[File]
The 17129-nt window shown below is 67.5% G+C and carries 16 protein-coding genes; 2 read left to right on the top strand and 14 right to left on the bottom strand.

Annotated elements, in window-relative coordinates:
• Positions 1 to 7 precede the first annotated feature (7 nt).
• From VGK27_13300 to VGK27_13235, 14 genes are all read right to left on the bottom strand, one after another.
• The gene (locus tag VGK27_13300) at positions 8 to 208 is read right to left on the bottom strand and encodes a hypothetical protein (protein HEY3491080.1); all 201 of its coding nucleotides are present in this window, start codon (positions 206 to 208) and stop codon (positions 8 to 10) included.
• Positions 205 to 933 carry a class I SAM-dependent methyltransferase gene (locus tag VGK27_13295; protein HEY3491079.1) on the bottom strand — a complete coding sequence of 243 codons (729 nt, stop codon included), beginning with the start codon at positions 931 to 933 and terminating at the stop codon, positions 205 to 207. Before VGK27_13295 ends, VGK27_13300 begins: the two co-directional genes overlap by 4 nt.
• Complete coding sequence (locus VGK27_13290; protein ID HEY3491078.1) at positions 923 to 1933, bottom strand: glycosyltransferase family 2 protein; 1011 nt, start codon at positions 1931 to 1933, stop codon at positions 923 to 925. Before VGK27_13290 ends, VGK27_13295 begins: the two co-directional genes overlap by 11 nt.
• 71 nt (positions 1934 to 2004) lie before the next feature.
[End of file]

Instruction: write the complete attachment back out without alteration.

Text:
The 17129-nt window shown below is 67.5% G+C and carries 16 protein-coding genes; 2 read left to right on the top strand and 14 right to left on the bottom strand.

Annotated elements, in window-relative coordinates:
• Positions 1 to 7 precede the first annotated feature (7 nt).
• From VGK27_13300 to VGK27_13235, 14 genes are all read right to left on the bottom strand, one after another.
• The gene (locus tag VGK27_13300) at positions 8 to 208 is read right to left on the bottom strand and encodes a hypothetical protein (protein HEY3491080.1); all 201 of its coding nucleotides are present in this window, start codon (positions 206 to 208) and stop codon (positions 8 to 10) included.
• Positions 205 to 933 carry a class I SAM-dependent methyltransferase gene (locus tag VGK27_13295; protein HEY3491079.1) on the bottom strand — a complete coding sequence of 243 codons (729 nt, stop codon included), beginning with the start codon at positions 931 to 933 and terminating at the stop codon, positions 205 to 207. Before VGK27_13295 ends, VGK27_13300 begins: the two co-directional genes overlap by 4 nt.
• Complete coding sequence (locus VGK27_13290; protein ID HEY3491078.1) at positions 923 to 1933, bottom strand: glycosyltransferase family 2 protein; 1011 nt, start codon at positions 1931 to 1933, stop codon at positions 923 to 925. Before VGK27_13290 ends, VGK27_13295 begins: the two co-directional genes overlap by 11 nt.
• 71 nt (positions 1934 to 2004) lie before the next feature.